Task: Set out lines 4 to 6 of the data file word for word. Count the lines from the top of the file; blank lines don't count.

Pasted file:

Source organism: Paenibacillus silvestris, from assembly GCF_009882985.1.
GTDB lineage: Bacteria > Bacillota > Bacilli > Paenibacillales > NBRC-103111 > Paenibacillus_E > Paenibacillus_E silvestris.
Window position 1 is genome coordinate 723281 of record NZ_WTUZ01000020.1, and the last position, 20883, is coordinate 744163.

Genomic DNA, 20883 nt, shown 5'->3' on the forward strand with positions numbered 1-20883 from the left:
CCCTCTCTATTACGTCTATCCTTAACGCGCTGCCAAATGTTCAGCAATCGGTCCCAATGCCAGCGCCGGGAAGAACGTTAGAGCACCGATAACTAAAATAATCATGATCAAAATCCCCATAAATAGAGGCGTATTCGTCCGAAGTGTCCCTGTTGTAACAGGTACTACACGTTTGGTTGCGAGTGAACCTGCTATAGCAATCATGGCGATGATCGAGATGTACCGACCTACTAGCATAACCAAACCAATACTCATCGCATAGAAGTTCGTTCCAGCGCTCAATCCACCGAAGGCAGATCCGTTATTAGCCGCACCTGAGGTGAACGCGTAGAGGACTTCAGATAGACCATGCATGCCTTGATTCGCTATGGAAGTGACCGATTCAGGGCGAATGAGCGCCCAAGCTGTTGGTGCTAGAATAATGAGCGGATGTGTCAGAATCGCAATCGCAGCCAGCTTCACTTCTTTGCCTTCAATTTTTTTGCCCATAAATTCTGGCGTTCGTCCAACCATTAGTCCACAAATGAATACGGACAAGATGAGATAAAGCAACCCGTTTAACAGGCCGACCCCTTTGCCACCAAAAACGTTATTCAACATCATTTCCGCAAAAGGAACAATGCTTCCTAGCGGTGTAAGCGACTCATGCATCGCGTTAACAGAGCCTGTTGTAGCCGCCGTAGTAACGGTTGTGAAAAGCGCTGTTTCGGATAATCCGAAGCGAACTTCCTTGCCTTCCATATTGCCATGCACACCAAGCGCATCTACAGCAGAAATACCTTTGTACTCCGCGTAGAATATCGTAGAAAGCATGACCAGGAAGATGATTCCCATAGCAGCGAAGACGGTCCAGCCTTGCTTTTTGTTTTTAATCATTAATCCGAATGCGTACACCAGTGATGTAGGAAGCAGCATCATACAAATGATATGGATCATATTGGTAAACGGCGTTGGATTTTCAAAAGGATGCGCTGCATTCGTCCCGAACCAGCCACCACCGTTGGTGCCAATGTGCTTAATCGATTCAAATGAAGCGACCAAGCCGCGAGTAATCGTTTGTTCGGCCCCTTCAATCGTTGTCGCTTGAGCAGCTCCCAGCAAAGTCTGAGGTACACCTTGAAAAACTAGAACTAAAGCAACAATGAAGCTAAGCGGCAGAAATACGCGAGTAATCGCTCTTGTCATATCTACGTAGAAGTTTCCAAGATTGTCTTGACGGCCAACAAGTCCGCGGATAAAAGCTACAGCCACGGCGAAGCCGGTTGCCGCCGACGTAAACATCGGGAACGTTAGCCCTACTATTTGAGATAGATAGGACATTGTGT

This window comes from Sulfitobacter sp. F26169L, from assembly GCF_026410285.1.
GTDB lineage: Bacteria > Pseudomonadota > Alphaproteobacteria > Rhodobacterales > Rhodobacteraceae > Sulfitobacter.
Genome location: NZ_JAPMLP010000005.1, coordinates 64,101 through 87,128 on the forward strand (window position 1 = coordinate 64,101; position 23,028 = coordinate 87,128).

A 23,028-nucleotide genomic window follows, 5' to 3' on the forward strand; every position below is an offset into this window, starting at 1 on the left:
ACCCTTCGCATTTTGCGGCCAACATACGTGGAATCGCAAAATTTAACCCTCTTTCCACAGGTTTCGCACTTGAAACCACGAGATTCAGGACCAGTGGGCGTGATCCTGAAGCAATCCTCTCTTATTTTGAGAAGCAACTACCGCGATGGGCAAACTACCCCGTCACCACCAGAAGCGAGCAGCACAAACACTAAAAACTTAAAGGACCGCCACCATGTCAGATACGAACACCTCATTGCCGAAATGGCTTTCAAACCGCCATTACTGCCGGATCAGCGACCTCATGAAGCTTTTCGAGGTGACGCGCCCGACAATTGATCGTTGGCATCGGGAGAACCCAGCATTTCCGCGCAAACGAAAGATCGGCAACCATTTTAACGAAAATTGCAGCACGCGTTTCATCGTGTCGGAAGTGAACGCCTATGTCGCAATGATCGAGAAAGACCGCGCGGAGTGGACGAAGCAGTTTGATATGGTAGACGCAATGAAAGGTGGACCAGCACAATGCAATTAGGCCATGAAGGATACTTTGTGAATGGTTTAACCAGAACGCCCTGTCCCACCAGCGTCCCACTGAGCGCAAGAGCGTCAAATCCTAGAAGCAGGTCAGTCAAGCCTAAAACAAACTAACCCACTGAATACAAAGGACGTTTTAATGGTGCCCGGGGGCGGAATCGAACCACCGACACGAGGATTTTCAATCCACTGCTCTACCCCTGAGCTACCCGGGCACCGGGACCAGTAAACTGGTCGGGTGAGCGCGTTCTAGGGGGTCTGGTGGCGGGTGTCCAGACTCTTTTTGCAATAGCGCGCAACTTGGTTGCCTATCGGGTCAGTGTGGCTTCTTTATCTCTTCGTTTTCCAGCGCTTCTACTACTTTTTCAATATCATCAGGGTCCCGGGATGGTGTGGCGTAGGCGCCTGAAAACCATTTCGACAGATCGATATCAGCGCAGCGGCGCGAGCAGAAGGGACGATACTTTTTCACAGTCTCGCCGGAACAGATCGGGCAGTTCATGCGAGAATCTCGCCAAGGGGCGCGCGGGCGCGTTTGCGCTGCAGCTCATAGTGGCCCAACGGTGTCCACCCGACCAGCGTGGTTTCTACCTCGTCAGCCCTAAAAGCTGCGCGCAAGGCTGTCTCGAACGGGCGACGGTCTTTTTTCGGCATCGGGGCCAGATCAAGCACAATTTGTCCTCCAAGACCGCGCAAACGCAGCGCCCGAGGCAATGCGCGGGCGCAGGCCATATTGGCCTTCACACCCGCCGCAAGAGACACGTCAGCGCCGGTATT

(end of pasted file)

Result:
Genomic DNA, 20883 nt, shown 5'->3' on the forward strand with positions numbered 1-20883 from the left:
CCCTCTCTATTACGTCTATCCTTAACGCGCTGCCAAATGTTCAGCAATCGGTCCCAATGCCAGCGCCGGGAAGAACGTTAGAGCACCGATAACTAAAATAATCATGATCAAAATCCCCATAAATAGAGGCGTATTCGTCCGAAGTGTCCCTGTTGTAACAGGTACTACACGTTTGGTTGCGAGTGAACCTGCTATAGCAATCATGGCGATGATCGAGATGTACCGACCTACTAGCATAACCAAACCAATACTCATCGCATAGAAGTTCGTTCCAGCGCTCAATCCACCGAAGGCAGATCCGTTATTAGCCGCACCTGAGGTGAACGCGTAGAGGACTTCAGATAGACCATGCATGCCTTGATTCGCTATGGAAGTGACCGATTCAGGGCGAATGAGCGCCCAAGCTGTTGGTGCTAGAATAATGAGCGGATGTGTCAGAATCGCAATCGCAGCCAGCTTCACTTCTTTGCCTTCAATTTTTTTGCCCATAAATTCTGGCGTTCGTCCAACCATTAGTCCACAAATGAATACGGACAAGATGAGATAAAGCAACCCGTTTAACAGGCCGACCCCTTTGCCACCAAAAACGTTATTCAACATCATTTCCGCAAAAGGAACAATGCTTCCTAGCGGTGTAAGCGACTCATGCATCGCGTTAACAGAGCCTGTTGTAGCCGCCGTAGTAACGGTTGTGAAAAGCGCTGTTTCGGATAATCCGAAGCGAACTTCCTTGCCTTCCATATTGCCATGCACACCAAGCGCATCTACAGCAGAAATACCTTTGTACTCCGCGTAGAATATCGTAGAAAGCATGACCAGGAAGATGATTCCCATAGCAGCGAAGACGGTCCAGCCTTGCTTTTTGTTTTTAATCATTAATCCGAATGCGTACACCAGTGATGTAGGAAGCAGCATCATACAAATGATATGGATCATATTGGTAAACGGCGTTGGATTTTCAAAAGGATGCGCTGCATTCGTCCCGAACCAGCCACCACCGTTGGTGCCAATGTGCTTAATCGATTCAAATGAAGCGACCAAGCCGCGAGTAATCGTTTGTTCGGCCCCTTCAATCGTTGTCGCTTGAGCAGCTCCCAGCAAAGTCTGAGGTACACCTTGAAAAACTAGAACTAAAGCAACAATGAAGCTAAGCGGCAGAAATACGCGAGTAATCGCTCTTGTCATATCTACGTAGAAGTTTCCAAGATTGTCTTGACGGCCAACAAGTCCGCGGATAAAAGCTACAGCCACGGCGAAGCCGGTTGCCGCCGACGTAAACATCGGGAACGTTAGCCCTACTATTTGAGATAGATAGGACATTGTGT

This window comes from Sulfitobacter sp. F26169L, from assembly GCF_026410285.1.